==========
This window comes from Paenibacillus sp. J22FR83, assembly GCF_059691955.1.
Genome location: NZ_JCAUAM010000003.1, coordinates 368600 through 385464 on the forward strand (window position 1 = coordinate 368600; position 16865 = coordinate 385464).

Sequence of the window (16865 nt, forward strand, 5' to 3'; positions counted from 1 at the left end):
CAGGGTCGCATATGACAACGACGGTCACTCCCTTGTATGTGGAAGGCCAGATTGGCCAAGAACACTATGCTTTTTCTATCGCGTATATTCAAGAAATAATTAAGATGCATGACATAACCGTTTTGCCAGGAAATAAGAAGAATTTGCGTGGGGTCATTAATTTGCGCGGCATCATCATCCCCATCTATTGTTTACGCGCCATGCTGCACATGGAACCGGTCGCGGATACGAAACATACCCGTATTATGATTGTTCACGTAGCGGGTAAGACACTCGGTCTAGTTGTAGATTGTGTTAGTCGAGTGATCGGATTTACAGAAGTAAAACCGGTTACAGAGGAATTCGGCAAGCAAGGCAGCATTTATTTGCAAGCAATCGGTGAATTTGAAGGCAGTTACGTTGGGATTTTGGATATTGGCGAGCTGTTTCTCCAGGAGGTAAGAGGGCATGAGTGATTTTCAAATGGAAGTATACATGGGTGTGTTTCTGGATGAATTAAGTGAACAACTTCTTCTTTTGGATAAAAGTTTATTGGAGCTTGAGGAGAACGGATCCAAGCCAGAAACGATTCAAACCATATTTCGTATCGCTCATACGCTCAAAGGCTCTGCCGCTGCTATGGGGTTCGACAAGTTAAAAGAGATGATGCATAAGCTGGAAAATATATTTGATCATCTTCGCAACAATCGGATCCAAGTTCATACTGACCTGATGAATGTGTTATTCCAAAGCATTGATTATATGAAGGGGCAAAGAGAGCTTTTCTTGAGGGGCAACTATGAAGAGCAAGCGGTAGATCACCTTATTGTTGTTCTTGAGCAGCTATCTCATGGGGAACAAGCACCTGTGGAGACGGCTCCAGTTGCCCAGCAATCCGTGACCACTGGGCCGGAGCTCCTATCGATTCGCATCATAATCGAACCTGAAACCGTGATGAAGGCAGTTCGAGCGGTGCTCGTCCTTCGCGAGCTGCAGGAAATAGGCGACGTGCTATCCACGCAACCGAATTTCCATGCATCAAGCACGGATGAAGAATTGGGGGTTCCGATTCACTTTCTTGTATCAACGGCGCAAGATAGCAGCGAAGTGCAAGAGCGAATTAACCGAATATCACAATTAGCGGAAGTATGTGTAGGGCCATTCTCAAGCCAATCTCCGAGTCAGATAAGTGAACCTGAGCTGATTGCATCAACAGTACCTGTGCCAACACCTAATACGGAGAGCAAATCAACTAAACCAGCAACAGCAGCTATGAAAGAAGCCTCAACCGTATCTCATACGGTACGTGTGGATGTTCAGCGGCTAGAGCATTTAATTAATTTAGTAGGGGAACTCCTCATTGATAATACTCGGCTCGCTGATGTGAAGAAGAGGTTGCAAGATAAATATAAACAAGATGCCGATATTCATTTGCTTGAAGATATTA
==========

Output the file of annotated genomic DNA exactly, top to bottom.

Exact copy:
This window comes from Paenibacillus sp. J22FR83, assembly GCF_059691955.1.
Genome location: NZ_JCAUAM010000003.1, coordinates 368600 through 385464 on the forward strand (window position 1 = coordinate 368600; position 16865 = coordinate 385464).

Sequence of the window (16865 nt, forward strand, 5' to 3'; positions counted from 1 at the left end):
CAGGGTCGCATATGACAACGACGGTCACTCCCTTGTATGTGGAAGGCCAGATTGGCCAAGAACACTATGCTTTTTCTATCGCGTATATTCAAGAAATAATTAAGATGCATGACATAACCGTTTTGCCAGGAAATAAGAAGAATTTGCGTGGGGTCATTAATTTGCGCGGCATCATCATCCCCATCTATTGTTTACGCGCCATGCTGCACATGGAACCGGTCGCGGATACGAAACATACCCGTATTATGATTGTTCACGTAGCGGGTAAGACACTCGGTCTAGTTGTAGATTGTGTTAGTCGAGTGATCGGATTTACAGAAGTAAAACCGGTTACAGAGGAATTCGGCAAGCAAGGCAGCATTTATTTGCAAGCAATCGGTGAATTTGAAGGCAGTTACGTTGGGATTTTGGATATTGGCGAGCTGTTTCTCCAGGAGGTAAGAGGGCATGAGTGATTTTCAAATGGAAGTATACATGGGTGTGTTTCTGGATGAATTAAGTGAACAACTTCTTCTTTTGGATAAAAGTTTATTGGAGCTTGAGGAGAACGGATCCAAGCCAGAAACGATTCAAACCATATTTCGTATCGCTCATACGCTCAAAGGCTCTGCCGCTGCTATGGGGTTCGACAAGTTAAAAGAGATGATGCATAAGCTGGAAAATATATTTGATCATCTTCGCAACAATCGGATCCAAGTTCATACTGACCTGATGAATGTGTTATTCCAAAGCATTGATTATATGAAGGGGCAAAGAGAGCTTTTCTTGAGGGGCAACTATGAAGAGCAAGCGGTAGATCACCTTATTGTTGTTCTTGAGCAGCTATCTCATGGGGAACAAGCACCTGTGGAGACGGCTCCAGTTGCCCAGCAATCCGTGACCACTGGGCCGGAGCTCCTATCGATTCGCATCATAATCGAACCTGAAACCGTGATGAAGGCAGTTCGAGCGGTGCTCGTCCTTCGCGAGCTGCAGGAAATAGGCGACGTGCTATCCACGCAACCGAATTTCCATGCATCAAGCACGGATGAAGAATTGGGGGTTCCGATTCACTTTCTTGTATCAACGGCGCAAGATAGCAGCGAAGTGCAAGAGCGAATTAACCGAATATCACAATTAGCGGAAGTATGTGTAGGGCCATTCTCAAGCCAATCTCCGAGTCAGATAAGTGAACCTGAGCTGATTGCATCAACAGTACCTGTGCCAACACCTAATACGGAGAGCAAATCAACTAAACCAGCAACAGCAGCTATGAAAGAAGCCTCAACCGTATCTCATACGGTACGTGTGGATGTTCAGCGGCTAGAGCATTTAATTAATTTAGTAGGGGAACTCCTCATTGATAATACTCGGCTCGCTGATGTGAAGAAGAGGTTGCAAGATAAATATAAACAAGATGCCGATATTCATTTGCTTGAAGATATTA